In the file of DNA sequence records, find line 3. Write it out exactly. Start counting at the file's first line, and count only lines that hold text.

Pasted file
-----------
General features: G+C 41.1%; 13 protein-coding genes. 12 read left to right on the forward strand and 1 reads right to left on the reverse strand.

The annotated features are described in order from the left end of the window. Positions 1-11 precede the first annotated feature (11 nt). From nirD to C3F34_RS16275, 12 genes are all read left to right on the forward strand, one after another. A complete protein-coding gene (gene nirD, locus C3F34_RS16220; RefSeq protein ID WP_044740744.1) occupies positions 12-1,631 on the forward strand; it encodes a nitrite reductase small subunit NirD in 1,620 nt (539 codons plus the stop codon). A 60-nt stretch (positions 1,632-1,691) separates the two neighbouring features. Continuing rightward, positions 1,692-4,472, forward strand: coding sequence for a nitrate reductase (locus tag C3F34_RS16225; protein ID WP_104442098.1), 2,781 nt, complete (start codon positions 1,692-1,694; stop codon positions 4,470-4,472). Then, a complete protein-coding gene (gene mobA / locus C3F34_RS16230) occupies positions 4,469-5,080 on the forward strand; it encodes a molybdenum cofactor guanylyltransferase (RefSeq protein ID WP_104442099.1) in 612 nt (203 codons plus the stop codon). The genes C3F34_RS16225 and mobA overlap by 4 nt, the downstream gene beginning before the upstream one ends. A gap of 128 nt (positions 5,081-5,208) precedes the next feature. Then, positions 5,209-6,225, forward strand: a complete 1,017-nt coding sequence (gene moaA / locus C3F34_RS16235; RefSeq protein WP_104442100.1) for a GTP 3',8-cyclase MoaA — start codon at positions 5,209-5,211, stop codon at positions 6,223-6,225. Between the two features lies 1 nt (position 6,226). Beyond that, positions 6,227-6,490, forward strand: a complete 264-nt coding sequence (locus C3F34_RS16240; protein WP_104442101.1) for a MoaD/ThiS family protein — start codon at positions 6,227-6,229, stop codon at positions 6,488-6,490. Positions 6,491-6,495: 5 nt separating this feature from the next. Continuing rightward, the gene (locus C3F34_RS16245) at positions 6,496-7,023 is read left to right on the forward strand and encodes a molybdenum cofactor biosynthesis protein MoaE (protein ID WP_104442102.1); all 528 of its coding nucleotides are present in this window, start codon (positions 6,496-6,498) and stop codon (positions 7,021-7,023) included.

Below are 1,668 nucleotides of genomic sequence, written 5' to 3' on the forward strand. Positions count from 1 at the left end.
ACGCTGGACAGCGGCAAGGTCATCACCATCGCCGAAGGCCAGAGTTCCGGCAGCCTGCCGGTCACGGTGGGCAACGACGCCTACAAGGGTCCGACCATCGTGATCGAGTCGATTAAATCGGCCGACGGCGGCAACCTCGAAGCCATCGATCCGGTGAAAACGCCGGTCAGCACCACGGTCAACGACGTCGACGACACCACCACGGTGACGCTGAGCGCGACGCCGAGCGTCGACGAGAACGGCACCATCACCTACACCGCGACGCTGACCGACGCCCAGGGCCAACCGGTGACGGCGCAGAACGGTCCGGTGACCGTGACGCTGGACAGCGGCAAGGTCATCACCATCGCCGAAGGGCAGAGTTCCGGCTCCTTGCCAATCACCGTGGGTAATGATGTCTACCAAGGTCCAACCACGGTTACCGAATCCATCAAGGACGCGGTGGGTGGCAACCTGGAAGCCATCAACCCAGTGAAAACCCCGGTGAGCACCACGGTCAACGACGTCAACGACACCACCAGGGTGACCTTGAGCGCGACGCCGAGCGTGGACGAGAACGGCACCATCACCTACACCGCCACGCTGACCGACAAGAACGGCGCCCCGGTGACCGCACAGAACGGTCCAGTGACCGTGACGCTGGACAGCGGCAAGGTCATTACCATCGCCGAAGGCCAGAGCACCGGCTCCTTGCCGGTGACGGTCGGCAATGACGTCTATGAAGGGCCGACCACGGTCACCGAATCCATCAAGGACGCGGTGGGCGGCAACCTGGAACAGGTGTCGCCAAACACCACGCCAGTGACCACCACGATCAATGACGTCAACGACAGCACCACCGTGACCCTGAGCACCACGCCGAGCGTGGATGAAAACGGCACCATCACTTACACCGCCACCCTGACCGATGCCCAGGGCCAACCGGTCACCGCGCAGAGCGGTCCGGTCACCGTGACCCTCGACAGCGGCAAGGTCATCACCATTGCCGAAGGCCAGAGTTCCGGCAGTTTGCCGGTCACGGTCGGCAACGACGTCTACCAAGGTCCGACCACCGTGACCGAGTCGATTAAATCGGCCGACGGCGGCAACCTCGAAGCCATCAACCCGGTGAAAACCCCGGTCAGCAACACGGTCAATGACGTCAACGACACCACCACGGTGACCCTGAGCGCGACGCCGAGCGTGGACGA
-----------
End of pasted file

Below are 1,668 nucleotides of genomic sequence, written 5' to 3' on the forward strand. Positions count from 1 at the left end.